Monday, May 4, 2015

A warm up in Central Park.

I went out again to the park this weekend to find some kids to have a catch with. I brought about four baseballs in the small duffle I've carried for 40 years. The olive drab one with the brightly-colored Sarapero's logo on the side.

The team gave me the duffle when I was handed my home and away uniforms, right before my first game in the Mexican League. Things were simpler back then, and we didn't need a big rolling bag to carry our stuff. Just a small team duffle.

I dropped the balls and my old Brooks Robinson Rawlings into the duffle and headed again out to Central Park. The day was glorious, in the high-50s when I arrived at "New York's backyard," and in the low 60s when I left two hours later.

The sky was a light blue, cloudless except for a few cirrus ringing the horizon. The buds were dappled. Light green, and there were white, pink and red blooms from the flowering trees. The forsythia were out, too. As was every kid under the age of three in all five boroughs.

I found some Yorkville Little League kids once again at field three, in the south east corner of the great lawn. In high school, I played a lot of games on that field. A junkie tried to sell me drugs when I was playing left field one time, and I still remember the ruts from park vehicles that rode over the outfield grass and were cemented in the frozen mud.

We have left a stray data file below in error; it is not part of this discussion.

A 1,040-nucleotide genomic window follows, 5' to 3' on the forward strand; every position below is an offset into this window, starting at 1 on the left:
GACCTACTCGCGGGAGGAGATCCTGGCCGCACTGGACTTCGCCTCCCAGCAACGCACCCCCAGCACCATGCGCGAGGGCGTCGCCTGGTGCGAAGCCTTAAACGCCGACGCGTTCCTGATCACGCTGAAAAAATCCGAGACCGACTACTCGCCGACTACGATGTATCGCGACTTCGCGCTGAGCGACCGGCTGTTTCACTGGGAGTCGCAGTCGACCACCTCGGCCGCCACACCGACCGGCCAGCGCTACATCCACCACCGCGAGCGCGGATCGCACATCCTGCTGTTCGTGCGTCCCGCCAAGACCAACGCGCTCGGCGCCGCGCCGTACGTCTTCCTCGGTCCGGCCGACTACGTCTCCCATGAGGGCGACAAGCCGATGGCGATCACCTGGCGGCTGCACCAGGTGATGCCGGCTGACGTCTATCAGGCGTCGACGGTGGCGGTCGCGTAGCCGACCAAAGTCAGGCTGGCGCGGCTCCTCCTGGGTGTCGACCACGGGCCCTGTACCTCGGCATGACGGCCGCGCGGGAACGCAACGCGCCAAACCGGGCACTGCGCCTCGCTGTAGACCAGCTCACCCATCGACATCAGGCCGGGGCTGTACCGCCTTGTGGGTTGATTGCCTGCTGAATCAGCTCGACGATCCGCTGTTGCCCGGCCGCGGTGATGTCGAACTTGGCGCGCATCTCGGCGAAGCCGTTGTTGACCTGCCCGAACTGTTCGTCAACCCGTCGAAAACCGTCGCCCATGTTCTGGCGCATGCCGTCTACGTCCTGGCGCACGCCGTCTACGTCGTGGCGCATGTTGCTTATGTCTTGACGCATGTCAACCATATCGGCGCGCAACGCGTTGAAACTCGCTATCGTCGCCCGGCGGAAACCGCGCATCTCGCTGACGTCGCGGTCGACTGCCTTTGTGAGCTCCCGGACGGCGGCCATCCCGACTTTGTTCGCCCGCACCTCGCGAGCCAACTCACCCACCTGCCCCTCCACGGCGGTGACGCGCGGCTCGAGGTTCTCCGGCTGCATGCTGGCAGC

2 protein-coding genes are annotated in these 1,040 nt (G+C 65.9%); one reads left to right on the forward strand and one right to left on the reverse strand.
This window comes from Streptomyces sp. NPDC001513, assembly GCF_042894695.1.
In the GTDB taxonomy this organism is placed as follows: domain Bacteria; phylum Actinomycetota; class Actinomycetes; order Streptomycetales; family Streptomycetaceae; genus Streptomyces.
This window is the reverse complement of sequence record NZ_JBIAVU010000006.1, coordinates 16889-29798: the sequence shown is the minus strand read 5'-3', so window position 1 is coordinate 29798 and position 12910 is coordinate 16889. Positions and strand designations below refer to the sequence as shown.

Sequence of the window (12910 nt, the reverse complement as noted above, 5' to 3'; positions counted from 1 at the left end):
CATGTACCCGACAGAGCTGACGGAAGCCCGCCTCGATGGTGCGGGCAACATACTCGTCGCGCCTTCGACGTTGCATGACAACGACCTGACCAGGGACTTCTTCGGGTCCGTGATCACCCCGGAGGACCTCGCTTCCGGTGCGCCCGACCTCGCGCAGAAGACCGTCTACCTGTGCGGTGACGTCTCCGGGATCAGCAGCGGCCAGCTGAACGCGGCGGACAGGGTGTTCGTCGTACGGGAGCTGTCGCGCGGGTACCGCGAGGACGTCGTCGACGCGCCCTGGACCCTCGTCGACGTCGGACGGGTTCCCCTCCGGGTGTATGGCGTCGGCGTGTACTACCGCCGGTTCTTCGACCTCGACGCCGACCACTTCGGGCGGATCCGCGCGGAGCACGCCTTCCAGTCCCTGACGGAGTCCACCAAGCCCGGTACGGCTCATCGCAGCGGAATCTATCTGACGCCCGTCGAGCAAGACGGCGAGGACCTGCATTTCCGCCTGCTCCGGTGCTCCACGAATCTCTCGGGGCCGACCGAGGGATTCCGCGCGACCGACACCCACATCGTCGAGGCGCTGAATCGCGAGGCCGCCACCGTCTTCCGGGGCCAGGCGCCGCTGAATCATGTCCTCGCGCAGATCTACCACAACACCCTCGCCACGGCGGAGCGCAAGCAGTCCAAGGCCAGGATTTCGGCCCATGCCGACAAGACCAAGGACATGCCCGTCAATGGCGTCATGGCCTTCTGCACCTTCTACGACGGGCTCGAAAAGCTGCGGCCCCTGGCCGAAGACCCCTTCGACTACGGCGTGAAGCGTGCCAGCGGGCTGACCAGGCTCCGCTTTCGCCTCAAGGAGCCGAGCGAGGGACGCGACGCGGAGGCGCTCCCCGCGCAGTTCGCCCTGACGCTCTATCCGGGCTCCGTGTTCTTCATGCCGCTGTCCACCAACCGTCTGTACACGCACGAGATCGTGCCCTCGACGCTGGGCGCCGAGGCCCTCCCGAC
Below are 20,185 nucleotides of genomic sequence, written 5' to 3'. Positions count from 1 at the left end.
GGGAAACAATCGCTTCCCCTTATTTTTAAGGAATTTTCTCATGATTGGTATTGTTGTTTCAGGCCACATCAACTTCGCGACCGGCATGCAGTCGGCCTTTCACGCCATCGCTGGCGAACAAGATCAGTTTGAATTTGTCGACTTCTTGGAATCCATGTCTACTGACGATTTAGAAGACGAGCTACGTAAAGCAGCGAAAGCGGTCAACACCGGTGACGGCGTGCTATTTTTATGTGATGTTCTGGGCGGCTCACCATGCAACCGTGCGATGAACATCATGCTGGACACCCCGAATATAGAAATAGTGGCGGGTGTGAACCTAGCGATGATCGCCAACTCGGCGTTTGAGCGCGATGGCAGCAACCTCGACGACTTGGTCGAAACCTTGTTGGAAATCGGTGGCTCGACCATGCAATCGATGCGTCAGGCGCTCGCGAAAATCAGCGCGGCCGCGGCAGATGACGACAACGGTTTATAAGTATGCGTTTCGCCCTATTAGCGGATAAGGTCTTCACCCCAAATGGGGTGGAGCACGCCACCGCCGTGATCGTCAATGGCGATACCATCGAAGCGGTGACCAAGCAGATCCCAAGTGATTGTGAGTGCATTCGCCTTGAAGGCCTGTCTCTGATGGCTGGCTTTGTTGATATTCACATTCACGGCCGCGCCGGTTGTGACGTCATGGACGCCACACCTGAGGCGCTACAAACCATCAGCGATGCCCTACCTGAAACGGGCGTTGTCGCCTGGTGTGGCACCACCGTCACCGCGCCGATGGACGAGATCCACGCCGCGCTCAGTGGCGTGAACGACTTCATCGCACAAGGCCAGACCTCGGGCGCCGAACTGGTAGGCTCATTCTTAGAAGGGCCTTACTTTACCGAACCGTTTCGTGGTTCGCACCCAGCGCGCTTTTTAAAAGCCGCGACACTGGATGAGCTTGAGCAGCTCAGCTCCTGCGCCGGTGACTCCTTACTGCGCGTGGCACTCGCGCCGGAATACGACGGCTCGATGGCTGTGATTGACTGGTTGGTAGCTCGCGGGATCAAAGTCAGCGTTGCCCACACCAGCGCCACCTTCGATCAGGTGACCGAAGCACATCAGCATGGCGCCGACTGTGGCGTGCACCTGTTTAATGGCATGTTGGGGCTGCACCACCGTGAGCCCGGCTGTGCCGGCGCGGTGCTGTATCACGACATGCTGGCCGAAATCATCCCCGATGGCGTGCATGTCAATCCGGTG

Today, of course, the fields are as well-manicured as Yankee Stadium. Nearly everything in white-person-Manhattan is. You'd hate to cost someone in a $47 million co-op his view.

The teenagers and I tossed the ball back and forth. They were throwing with alacrity, I was still just lobbing, not bringing my arm down with any velocity, not breaking my wrist and snapping one. After about 30 minutes I judged my right wing sufficiently loose. Or as loose as it was going to be and I motioned one of the kids I was playing with back another 15 yards or so. I had measured the distance between third--my position--and first in my mind.

I winged the ball over to him, putting some 57-year-old velocity on it. He held his glove chest high and fielded the strike.

"That's it for me," I said after he caught the ball. "I'm an old man and I've had enough."
"Two Ton" Tony Galento, 1910-1979, had a record in the ring of 80 wins against 26 losses.
He also had a starring role in Elia Kazan's "On the Waterfront."

My arm felt like Two Ton Tony Galento had had his way with it. It felt like it was wrenched backward with malice.

"Keep the ball," I said to the kid.

I picked up my Saraperos duffle and put my glove inside.

I had made the throw I needed to make.

I was as ready for the Juegos de Viejos as I would get.

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